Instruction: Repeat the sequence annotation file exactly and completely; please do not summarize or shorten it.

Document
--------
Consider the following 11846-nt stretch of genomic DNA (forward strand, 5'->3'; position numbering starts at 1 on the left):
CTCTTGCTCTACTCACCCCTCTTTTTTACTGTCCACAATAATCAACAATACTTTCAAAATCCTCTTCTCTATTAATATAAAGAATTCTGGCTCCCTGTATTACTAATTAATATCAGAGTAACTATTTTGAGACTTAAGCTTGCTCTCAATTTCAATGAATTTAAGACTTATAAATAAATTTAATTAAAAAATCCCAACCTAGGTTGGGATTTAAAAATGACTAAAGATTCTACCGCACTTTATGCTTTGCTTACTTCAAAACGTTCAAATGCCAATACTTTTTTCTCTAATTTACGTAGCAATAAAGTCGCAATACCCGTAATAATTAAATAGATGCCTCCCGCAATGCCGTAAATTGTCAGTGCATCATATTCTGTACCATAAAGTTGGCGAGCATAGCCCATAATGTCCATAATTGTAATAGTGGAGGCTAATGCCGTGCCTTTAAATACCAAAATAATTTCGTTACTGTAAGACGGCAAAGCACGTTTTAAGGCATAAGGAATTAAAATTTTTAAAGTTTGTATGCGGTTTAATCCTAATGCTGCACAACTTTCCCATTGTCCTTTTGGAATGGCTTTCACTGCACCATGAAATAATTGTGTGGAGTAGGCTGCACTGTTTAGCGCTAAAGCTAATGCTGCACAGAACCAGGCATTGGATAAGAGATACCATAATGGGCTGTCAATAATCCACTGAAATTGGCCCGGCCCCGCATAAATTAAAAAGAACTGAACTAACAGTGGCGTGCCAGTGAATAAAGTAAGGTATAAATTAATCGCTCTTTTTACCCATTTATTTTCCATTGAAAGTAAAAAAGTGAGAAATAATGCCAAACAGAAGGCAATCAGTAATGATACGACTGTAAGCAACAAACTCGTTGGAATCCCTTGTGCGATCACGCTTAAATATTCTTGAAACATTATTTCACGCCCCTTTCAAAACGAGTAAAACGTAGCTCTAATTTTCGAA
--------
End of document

Consider the following 11846-nt stretch of genomic DNA (forward strand, 5'->3'; position numbering starts at 1 on the left):
CTCTTGCTCTACTCACCCCTCTTTTTTACTGTCCACAATAATCAACAATACTTTCAAAATCCTCTTCTCTATTAATATAAAGAATTCTGGCTCCCTGTATTACTAATTAATATCAGAGTAACTATTTTGAGACTTAAGCTTGCTCTCAATTTCAATGAATTTAAGACTTATAAATAAATTTAATTAAAAAATCCCAACCTAGGTTGGGATTTAAAAATGACTAAAGATTCTACCGCACTTTATGCTTTGCTTACTTCAAAACGTTCAAATGCCAATACTTTTTTCTCTAATTTACGTAGCAATAAAGTCGCAATACCCGTAATAATTAAATAGATGCCTCCCGCAATGCCGTAAATTGTCAGTGCATCATATTCTGTACCATAAAGTTGGCGAGCATAGCCCATAATGTCCATAATTGTAATAGTGGAGGCTAATGCCGTGCCTTTAAATACCAAAATAATTTCGTTACTGTAAGACGGCAAAGCACGTTTTAAGGCATAAGGAATTAAAATTTTTAAAGTTTGTATGCGGTTTAATCCTAATGCTGCACAACTTTCCCATTGTCCTTTTGGAATGGCTTTCACTGCACCATGAAATAATTGTGTGGAGTAGGCTGCACTGTTTAGCGCTAAAGCTAATGCTGCACAGAACCAGGCATTGGATAAGAGATACCATAATGGGCTGTCAATAATCCACTGAAATTGGCCCGGCCCCGCATAAATTAAAAAGAACTGAACTAACAGTGGCGTGCCAGTGAATAAAGTAAGGTATAAATTAATCGCTCTTTTTACCCATTTATTTTCCATTGAAAGTAAAAAAGTGAGAAATAATGCCAAACAGAAGGCAATCAGTAATGATACGACTGTAAGCAACAAACTCGTTGGAATCCCTTGTGCGATCACGCTTAAATATTCTTGAAACATTATTTCACGCCCCTTTCAAAACGAGTAAAACGTAGCTCTAATTTTCGAA